*FI ratio = passive income/expense

September 2020 Cash Flow

Our cash flow was excellent in September. Our various income streams came together and hit a YTD high. Yes! It was our best month in a long while.

This is the Sankey diagram for September. You can get a quick overview here and see the details below.

Sept Sankey

Gross Income (target > $13,000/month)

This year, I increased our income target increased to $13,000/month. If we make this much every month, we should be able to save around 50%. Unfortunately, our income streams stumbled during the pandemic. My blog income decreased substantially. IMO, people are not as interested in early retirement when the economy stumbles. There are more important problems to worry about, right? Also, I haven’t been able to focus so maybe my writing quality dropped. Anyway, September was a rare good month for our income streams. They were all pretty strong. Oh, we also finally got our tax refund. That’s another reason why our income was higher than usual.

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  • Mrs. RB40’s job: $8,518. Mrs. RB40’s job continues to be the pillar of our household income. We will survive without her income, but this whole pandemic would be a lot more stressful.
  • Blog Income: $2,742. The best month since February.
  • Real estate crowdfunding: $1,846. RE crowdfunding was excellent last month. A project completed and we got a nice little payout. You can see how we’re doing at the RE Crowdfunding Passive Income page.
  • Rental Income: $641. Good rental income this month, no repairs. Read more at the Rental Property Passive Income page.
  • Dividend Income: $1,938. Our dividend income was very good in September. See more details on my Dividend Passive Income page.
  • Interest Income: $1.
  • Side hustle: $583. We made about $573 by charging scooters around our home. RB40Jr gets 50% of this because he helped me collect the scooters. I also made $10 in 2 minutes with Product Tube, not bad!
  • Misc: $2,270. We finally got our tax refund back from the IRS. Now, where is my stimulus?!

Monthly Spending (target < $4,166/month)

This year, I plan to spend about $50,000 so our monthly spending budget is $4,166/month. For now, we are way under budget due to the pandemic. Like many families, we cut back and didn’t spend much so we can conserve some cash. However, we spent some money on entertainment and clothing last month. Our total was still pretty low, just $2,718. Not bad at all.

  • Housing: $1,152. This category includes mortgage, home insurance, HOA fees, property taxes, utilities, home improvement, repair, and furnishing.
  • Parents: $500. I’m sending $500/month to my parents.
  • Groceries: $501. This is right around the average. Here are a few dishes we cooked. Check them out and subscribe to our YouTube channel!

My Pad Thai recipe

Oyakodon

Bacon Kimchi Fried Rice

  • Travel: $0. I’m ready for another road trip…
  • Entertainment: $164. We supported the local businesses and ordered some takeout. I also ordered several Gunpla plastic models for fun. I’ll share some pictures on my Instagram after we put them together.
  • Health: $30. I checked in with my dentist and hygienist.
  • Bills: $23. My term life insurance payment.
  • Transportation: $128. Car insurance, gas, and public transportation.
  • Kid: $0. I got some new clothes and shoes for our son, but I’ll put them under clothing.
  • Pet: $0.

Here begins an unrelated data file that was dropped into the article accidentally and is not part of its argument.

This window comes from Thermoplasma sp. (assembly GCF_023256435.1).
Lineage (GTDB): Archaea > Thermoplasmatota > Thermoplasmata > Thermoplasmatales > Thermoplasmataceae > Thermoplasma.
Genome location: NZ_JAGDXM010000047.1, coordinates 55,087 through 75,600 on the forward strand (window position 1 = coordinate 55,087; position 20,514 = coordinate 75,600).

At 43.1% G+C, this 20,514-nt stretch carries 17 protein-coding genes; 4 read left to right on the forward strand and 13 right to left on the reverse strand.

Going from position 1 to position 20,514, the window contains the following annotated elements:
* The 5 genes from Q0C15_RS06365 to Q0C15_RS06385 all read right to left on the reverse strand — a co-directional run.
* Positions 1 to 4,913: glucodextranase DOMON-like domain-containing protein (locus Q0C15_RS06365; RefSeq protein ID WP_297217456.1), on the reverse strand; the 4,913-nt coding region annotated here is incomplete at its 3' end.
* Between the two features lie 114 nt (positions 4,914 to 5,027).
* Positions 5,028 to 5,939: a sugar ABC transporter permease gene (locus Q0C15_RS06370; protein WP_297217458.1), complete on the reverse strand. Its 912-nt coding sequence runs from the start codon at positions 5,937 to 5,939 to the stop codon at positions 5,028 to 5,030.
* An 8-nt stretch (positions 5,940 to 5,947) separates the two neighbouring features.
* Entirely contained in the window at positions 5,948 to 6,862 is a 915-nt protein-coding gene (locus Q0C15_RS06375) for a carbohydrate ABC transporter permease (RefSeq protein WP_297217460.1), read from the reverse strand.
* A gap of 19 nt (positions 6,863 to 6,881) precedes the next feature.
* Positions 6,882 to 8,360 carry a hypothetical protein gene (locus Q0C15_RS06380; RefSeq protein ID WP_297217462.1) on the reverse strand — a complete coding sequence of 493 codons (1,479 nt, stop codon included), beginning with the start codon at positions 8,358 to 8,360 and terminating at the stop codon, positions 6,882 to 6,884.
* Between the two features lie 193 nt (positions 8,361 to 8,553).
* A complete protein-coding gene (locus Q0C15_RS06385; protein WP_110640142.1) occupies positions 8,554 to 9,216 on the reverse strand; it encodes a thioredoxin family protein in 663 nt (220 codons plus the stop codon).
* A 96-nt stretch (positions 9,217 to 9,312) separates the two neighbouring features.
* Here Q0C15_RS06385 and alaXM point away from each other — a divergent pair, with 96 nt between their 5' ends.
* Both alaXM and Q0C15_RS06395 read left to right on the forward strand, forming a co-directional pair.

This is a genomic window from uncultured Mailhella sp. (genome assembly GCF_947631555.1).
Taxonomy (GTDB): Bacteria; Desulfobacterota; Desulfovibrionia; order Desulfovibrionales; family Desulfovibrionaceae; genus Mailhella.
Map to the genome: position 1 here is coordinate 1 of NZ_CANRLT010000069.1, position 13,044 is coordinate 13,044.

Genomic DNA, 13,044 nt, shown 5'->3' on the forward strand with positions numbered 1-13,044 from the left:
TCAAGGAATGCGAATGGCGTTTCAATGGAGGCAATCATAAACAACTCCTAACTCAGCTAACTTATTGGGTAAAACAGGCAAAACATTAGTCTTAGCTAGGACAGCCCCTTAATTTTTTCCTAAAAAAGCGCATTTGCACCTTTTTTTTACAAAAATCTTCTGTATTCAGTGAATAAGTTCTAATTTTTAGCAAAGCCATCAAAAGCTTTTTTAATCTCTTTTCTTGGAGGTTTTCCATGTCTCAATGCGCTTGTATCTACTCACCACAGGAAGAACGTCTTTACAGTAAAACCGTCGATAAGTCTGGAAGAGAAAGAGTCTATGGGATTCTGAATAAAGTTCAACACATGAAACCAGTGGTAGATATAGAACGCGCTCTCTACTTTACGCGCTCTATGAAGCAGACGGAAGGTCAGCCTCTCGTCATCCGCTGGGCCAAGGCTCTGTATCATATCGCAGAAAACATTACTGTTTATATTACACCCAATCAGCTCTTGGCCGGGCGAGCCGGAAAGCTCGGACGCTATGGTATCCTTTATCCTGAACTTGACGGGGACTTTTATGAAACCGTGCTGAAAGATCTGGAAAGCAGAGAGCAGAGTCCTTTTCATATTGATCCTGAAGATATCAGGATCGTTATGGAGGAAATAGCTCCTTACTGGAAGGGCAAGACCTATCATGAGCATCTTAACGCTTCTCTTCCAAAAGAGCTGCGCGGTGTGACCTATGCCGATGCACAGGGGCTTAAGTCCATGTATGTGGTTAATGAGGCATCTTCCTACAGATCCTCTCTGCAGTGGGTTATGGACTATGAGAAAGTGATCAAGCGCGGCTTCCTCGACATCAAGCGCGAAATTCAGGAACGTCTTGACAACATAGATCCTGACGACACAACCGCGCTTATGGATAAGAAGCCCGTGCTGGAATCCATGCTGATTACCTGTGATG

• Clothing: $166. Our son is growing so quickly so I got him some new clothes and shoes. I also get a few things for myself. Most of my clothes are so old and ratty. They are comfortable so I rarely buy new stuff until they fall apart.
  • Misc: $45. Mrs. RB40 picked up some heating pads for our aching old bodies. Also, a few other small items.
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Others

I don’t count these as personal spending.

  • Taxes and deductions: $2,380.
  • 401k savings: $4,770. Mrs. RB40 contributed $1,520 to her 401k. I contributed $3,250 to my i401k. Yes! I maxed out my retirement contribution for the year, $19,500.
  • Roth IRAs: $1,000. We contributed $500 each to our Roth IRAs every month.
  • 529 College Savings plan: $0. We contributed $4,000 earlier this year. We’re done for 2020.
  • Extra Savings: $7,671.

2020 Savings ($83,004 YTD)

Wow, that’s a lot of money saved. We are very fortunate to be able to do this. 2020 is a crazy year, but our expenses are much lower than usual. Our income streams are also holding up relatively well so we are getting through this pandemic pretty well.

  • Joe’s 401k: $23,375. I can contribute to my i401k as an employee and the employer. So my total contribution is usually higher than the max.
  • Mrs. RB40’s 401k: $14,420
  • Roth IRAs: $9,000
  • 529 College Savings: $4,000
  • Extra savings: $32,209

YTD 2020 saving rate = 62%

September 2020 Wrap Up

Overall, September was a great month for us. Our net worth dropped a bit, but it’s no big deal. Cash flow is much more important on a monthly basis. Personal finance was good, but I was stressed out about other things. I was worried about my mom and politics was insane last month. I really hope the news cycles will slow down next year.

How about you? Did you have a good month? Are you tired of all the craziness in the US yet? It’s stressful even if you don’t care about politics.

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September 2020 Goals and Financial Update 1

Joe started Retire by 40 in 2010 to figure out how to retire early. He spent 16 years working in computer design and enjoyed the technical work immensely. However, the job became too stressful and Joe retired from his engineering career to become a stay-at-home dad/blogger at 38. Today, he blogs about financial independence, early retirement, investing, and living a frugal lifestyle.

Passive income is the key to early retirement. This year, Joe is increasing his investment in real estate with CrowdStreet. He can invest in projects across the U.S. and diversify his real estate portfolio. There are many interesting projects available so sign up and check them out.

Joe also highly recommends Personal Capital for DIY investors. He logs on to Personal Capital almost daily to check his cash flow and net worth. They have many useful tools that will help DIY investors analyze their portfolio and plan for retirement.

September 2020 Goals and Financial Update 1